‘No showing that today’s NMD voters need protection’


The Commonwealth has made no showing that today’s Northern Marianas descent voters need protection, according to U.S. District Court for the NMI Chief Judge Ramona V. Manglona.

Manglona said the power to modify Article 12 is not new, citing that in 1985, Commonwealth voters—including both NMDs and non-NMDs—ratified two amendments to Article 12 as proposed by the second constitutional convention.

Manglona said one amendment extended the long-term leasehold period from 40 years to 55 years; the other raised the proportion of NMD directors and of voting shares held by NMDs—needed for a corporation to be considered NMD—from 51 percent to 100 percent.

Manglona made these determinations in her landmark decision on Tuesday in which she ruled that qualified voters who are not NMDs must have the opportunity to vote on any initiative to amend Article 12.

Article 12 restricts the acquisition of permanent and long-term interests in real property to persons of Northern Marianas descent.

Manglona issued the ruling in favor of John H. Davis Jr., a registered voter in the CNMI and a non-NMD, who, through counsel Jeanne H. Raphand, sued the Commonwealth Election Commission and its officials in his desire to vote on any initiative to amend Article 12.

In her decision, Manglona said that allowing voters, including non-NMDs, to modify Article 12 was prior to the passage of Section 5 (c) in 1999, in which voters approved Senate Legislative Initiative 11-1, which amended Section 5 of Article 18 by adding subsection (c).

Article 18 Section 5(c) prohibits qualified voters who are not NMDs from voting on Article 12 initiatives.

Manglona said the CNMI government has not suggested that the social contract between the government and the people was damaged by the participation of non-NMDs in the ratification vote, or that the political legitimacy of those amendments has been seriously questioned.

“The Commonwealth has intimated that its compelling interest is limited to proposals for repeal—that is, limited to ensuring that the beneficiaries of Article 12 themselves consent to relinquishing its protections,” Manglona said. “But if that is so, then the voting restrictions on Article 12 amendments are overboard and not narrowly tailored to cure the alleged evil.”

The judge said that narrow tailoring is problematic for other reasons, too.

The Commonwealth asserts that the voting restrictions seek to eliminate “the potential to allow many ‘resourceful and comparatively wealthy businessmen’ to vote to abolish the very protections that currently prevent them from exploiting the NMD population.”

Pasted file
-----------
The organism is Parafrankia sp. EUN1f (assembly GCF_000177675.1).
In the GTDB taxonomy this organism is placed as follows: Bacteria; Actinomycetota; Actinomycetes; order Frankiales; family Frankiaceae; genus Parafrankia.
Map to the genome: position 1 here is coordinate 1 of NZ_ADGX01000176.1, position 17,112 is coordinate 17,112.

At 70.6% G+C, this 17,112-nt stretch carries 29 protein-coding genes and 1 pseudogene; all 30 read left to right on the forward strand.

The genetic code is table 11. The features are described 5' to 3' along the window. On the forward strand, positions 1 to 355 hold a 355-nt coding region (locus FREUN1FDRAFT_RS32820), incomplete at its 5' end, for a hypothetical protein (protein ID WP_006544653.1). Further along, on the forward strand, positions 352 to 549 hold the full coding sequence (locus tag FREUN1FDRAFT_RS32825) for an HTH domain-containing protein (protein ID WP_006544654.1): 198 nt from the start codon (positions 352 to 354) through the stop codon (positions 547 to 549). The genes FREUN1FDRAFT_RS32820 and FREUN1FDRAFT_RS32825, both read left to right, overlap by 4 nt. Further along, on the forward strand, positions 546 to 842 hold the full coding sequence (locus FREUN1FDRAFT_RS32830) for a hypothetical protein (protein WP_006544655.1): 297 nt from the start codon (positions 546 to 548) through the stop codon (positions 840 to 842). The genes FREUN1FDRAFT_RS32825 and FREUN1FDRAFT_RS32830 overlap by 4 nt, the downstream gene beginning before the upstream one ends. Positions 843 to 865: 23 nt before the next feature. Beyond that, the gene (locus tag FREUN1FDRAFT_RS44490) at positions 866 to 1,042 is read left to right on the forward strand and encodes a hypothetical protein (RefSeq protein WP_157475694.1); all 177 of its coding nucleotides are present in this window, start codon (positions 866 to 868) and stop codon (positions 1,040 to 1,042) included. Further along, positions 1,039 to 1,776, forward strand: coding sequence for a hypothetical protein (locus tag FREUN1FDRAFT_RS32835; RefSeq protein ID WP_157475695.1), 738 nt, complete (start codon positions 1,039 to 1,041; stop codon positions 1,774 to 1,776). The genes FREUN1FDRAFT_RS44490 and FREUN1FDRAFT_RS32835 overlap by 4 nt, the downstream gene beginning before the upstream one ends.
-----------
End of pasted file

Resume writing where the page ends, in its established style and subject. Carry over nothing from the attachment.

Manglona said the Commonwealth’s quotation from a Ninth Circuit ruling makes the silent substitution of “businessmen” for “outside investors.”

By doing so, the judge said, this effectively expands the scope of Article 12’s aim beyond what the Covenant allows.

Manglona said the Covenant enabled “the people of the Northern Marianas…to prevent the alienation of their land to outsiders…”

“Nowhere does it indicate a concern over the malign influence of insiders—non-NMD citizens who make the Commonwealth their home and are entitled to vote in all other general elections in the CNMI,” she said.

Manglona pointed out that the Commonwealth presents no evidence that the disenfranchisement of non-NMDs in Article 12 ballot initiatives will prevent comparatively wealthy business people from exploiting NMDs.

“Nor does it appear categorically to be true,” she said.

Manglona said it is equally possible that many non-NMD voters are not wealthy; and that while they may be able to afford a long-term lease in a depressed housing market, they would be priced out of a reinvigorated market for land in fee simple if restrictions were lifted.

Also, the judge noted, there may be wealthy NMDs who have amassed cheap land over the past 40 years and would favor repealing Article 12 in anticipation of windfall profits.

“If that alternative set of speculative assumptions were to prove accurate, Section 5(c) of Article 18 could be a formula for disaster—assuming, as the Commonwealth seems to have done, that the best interest of most Northern Marianas Chamorros and Carolinians is to leave Article 12 alone or only trim it at the edges,” she said.

Manglona said the 25-year period has run, and the Commonwealth government may now repeal all land-alienation restrictions or continue to regulate long-term interests in land.

The judge was referring to Covenant Section 805 that requires the Commonwealth government to restrict the alienation of permanent and long-term interests in land until at least 25 years after the termination of the Trusteeship Agreement.

A presidential proclamation terminated the Trusteeship Agreement on Nov. 3, 1986.

Manglona also stated that the effect on changes to Article 12 will not fall disproportionately on NMDs.

“All citizens have an equal interest in whether they are entitled to buy real property, and on what terms,” she said. “The interest of the non-privileged class in whether the privilege will be extended to them is as substantial as the interest of the privileged class in whether it will remain exclusive.”

Ferdie De La Torre | Reporter
Ferdie Ponce de la Torre is a senior reporter of Saipan Tribune. He has a bachelor’s degree in journalism and has covered all news beats in the CNMI. He is a recipient of the CNMI Supreme Court Justice Award. Contact him at ferdie_delatorre@Saipantribune.com

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